5

Increasing the distance between the support/raft and the print should allow for easier removal. Some slicers (such as Slic3r) have settings for 0.0 mm spacing for water dissoluble supports, and 0.2 mm for regular plastic supports. Changing the upper surface of the support also can help. Some slicers will leave the support as lines all the way to contact ...


5

A raft helps when the part has few points of contact with the print bed, and doesn't therefore adhere well at points within and without the part. A brim helps when the part doesn't adhere well around the perimeter of the part. There are very rare situations where you'll need both, but typically you'll only use one or the other.


4

I use diagonal cutters and a pair of mini pliers. I print with Simplify3d and the support structures are remarkably easy to remove, I find giving a quick pull pops most off. The diagonal cutters get rid of any small beads leftover.


4

You got a few things happening. First that temp seems low. I am printing PLA at 215.. but there are a lot of factors. Start with a simple calibration thin wall test. Which is just a wall, no body. From there your bed could be closer. Maybe. I don't think that's really the issue. Slower speed and heat will make more of a difference. That said. I take a ...


4

You could experiment with the 'cleaning' part of the startup gcode shown here G1 X100 Y0 F4000 ; move half way along the front edge G1 Z1 ; move nozzle close to bed M109 S200 ; heat nozzle to 200 degC and wait until reached G4 P10000 ; wait 10 seconds for nozzle length to stabilize G1 E10 ; extrude 10 mm of filament G1 z15 F12000 E5 ; move 15 mm up, fast, ...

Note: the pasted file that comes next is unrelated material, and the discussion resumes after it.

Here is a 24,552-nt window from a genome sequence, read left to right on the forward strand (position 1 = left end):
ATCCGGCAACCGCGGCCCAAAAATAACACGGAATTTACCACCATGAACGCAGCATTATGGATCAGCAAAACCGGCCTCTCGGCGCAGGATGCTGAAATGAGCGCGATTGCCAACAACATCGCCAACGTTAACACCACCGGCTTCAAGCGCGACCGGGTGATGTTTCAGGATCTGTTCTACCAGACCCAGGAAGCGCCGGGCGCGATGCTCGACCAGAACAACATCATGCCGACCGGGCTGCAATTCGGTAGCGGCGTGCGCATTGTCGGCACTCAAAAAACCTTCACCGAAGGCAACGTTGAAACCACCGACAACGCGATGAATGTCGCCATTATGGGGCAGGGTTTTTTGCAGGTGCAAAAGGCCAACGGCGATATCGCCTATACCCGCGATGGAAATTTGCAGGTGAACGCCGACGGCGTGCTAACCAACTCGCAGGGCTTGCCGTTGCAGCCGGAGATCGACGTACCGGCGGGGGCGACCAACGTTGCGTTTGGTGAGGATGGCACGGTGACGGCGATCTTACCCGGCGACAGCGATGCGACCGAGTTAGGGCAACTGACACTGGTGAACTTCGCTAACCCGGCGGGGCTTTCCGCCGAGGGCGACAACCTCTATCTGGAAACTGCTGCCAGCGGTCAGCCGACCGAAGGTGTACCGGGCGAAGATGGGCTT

4

In the newest version of Cura (4.5.0), in the per model settings, the only thing you can change for options set Build Plate Adhesion is Brim Distance. What this allows you to do however is create a brim for everything with the distance of a millimeter or two, and then for the part that needs the brim, you just set the distance to zero in the individual part ...


4

Basically there are two problems to address: first - bed inclination and second - uneven bed surface. There are different algorithms dealing with one or both problems. Most specialists insist that bed should be flat and most people use glass as the top to achieve this. And this eliminates second problem and require to solve only the first one. To find bed ...


4

A probe or even manual (e.g. through LCD panel) leveling results in either a reference plane or mesh. This depends on the firmware and the options set in the firmware. Basically, this process maps the geometry of your build plate. Once it knows this geometry, printing an object results in the head following the height contours of the mapped build plate. ...